Joe Beatty/Courier Construction workers constructing around the C building on Thursday, August 30, 2018 at Pasadena City College.
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When it comes to college life, there are many situations that could bother students. Other than the confines of a private conversation, their pet peeves often go unexpressed and the issues plaguing the individual often stay unresolved. If these personal problems are presented to an audience, however, there is an impetus for action and the likelihood of change increases.

Issues that inconvenience students are often regarded as the biggest pet peeves, as time management is of the utmost importance for those that want to excel.

Construction around the C building started this past summer and has continued throughout the first few weeks of the fall semester. Freshman Diana Che is both annoyed and inconvenienced by the work being done on the sidewalk.

“I wish they would do the construction at night. I’m here at seven in the morning and they are so loud. I just woke up. It’s kind of disturbing. I don’t want to walk by a loud noise,”, said Che. “It also bothers me that we have to walk around the entire building and then walk back to skip that area.”

Transportation can cause many problems related to class attendance. Finding a way to get to school may be difficult for some, but for those arriving in their own vehicles, a new issue arises once they’ve made it to campus.

Parking is an important necessity in the college community, but it is not always readily available and can be expensive. Music production student Glenn Soracco spoke about parking at PCC and the neighborhood surrounding the school.

“I’m annoyed by parking, but specifically the fact that everything is two-hour parking and class is at least an hour and a half. They can’t interrupt their classes to go move their car,”, said Soracco. “I walk from Parkwood, so I don’t have to pay for the parking here. On trash day, they spread out their trash cans and there’s usually parking because I don’t think many students know about it.”

Our pet peeves can develop as a result of other people. Students may be bothered by a certain person, their actions, or a situation in class that becomes annoying.

The discussion of politics could turn a friendly circumstance into a volatile one. Freshman Cameron Girskis began his first semester in college with a feeling of frustration regarding political conversation in non-political classes.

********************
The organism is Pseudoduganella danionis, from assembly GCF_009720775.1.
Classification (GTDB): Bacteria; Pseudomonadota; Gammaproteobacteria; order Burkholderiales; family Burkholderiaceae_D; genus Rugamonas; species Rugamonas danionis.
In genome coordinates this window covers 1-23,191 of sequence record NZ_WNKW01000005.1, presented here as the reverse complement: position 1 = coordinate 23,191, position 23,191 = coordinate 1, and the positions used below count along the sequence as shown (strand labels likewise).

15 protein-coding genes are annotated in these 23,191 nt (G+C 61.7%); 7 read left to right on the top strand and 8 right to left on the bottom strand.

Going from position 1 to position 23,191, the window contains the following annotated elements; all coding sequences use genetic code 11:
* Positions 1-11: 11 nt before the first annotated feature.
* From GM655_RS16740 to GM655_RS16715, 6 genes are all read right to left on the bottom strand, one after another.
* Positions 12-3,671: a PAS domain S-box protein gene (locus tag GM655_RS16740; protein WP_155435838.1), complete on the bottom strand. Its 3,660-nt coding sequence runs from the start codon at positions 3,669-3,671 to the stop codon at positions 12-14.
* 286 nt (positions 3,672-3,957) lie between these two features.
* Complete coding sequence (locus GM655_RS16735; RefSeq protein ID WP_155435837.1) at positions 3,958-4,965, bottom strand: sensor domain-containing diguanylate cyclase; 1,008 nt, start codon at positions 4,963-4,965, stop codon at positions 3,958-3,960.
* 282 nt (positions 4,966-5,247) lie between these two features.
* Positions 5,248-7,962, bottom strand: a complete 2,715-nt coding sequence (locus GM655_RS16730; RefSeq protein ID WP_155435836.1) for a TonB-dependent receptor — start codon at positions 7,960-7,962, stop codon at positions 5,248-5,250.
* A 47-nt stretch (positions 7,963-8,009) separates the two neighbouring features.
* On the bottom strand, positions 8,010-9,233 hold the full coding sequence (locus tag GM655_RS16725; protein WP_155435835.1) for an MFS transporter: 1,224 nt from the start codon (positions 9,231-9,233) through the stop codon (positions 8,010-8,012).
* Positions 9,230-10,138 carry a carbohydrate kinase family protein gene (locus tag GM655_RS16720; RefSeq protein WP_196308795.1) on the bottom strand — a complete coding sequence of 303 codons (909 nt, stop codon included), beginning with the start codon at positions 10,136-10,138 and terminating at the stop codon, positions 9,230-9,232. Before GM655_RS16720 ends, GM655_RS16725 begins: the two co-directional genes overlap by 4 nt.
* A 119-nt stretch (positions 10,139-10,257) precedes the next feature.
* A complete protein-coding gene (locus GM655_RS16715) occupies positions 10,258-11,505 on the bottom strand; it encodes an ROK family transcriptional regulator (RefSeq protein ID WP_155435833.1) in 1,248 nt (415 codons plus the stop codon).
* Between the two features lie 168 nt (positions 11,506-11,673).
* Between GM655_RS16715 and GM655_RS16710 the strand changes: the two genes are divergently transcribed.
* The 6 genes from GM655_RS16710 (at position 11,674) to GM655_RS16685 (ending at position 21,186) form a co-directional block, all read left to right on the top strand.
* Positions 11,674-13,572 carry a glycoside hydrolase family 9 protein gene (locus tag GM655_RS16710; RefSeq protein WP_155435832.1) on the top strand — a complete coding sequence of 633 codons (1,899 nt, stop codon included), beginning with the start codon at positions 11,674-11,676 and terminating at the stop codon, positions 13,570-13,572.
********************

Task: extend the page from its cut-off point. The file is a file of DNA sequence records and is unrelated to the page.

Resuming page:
“Why do professors get political? I always believe in school and in comedy, you should not talk about politics. Last night I was in a class down at Rosemead and this teacher was making a joke about how no one wants to go to Texas because it’s a red state, but Texas is awesome,” said Girskis. “It was in geography. And I was like, I want to learn about geography, but somehow stuff becomes political and I don’t like that. In government class, I’ll talk politics all I want.”

The availability of resources continues to plague people from all walks of life. Although many struggles of our lives seem to be alleviated by the advent of technology, there are still some people that are annoyed by those advancements that haven’t been fully developed.

It is vital to stay hydrated. The water fill-up stations on campus provide complimentary cold filtered water, but the availability of those stations is an issue for PCC student Michelle Fuentes.

“When the weather gets really hot outside, everybody gets thirsty during class and you don’t want to have to go spend money buying more water bottles each time. I feel like a lot of students in college carry water bottle containers, so it would be convenient if there were more fountains to refill your water bottle when you’re thirsty,” said Fuentes. “I’ve seen a few around but I have to go find them. For example, I have a class on the fourth floor and we have to go down the elevator to the first floor to get water. It would be useful if there were one around each section, each floor of the building.”

Of the many possible pet peeves of Pasadena City College students, several have expressed their frustrations, which may serve a greater purpose of inspiring change in the college community. The particular annoyances may differ between individuals but those choosing to rise up and band together could make progress and positively influence their learning environment.

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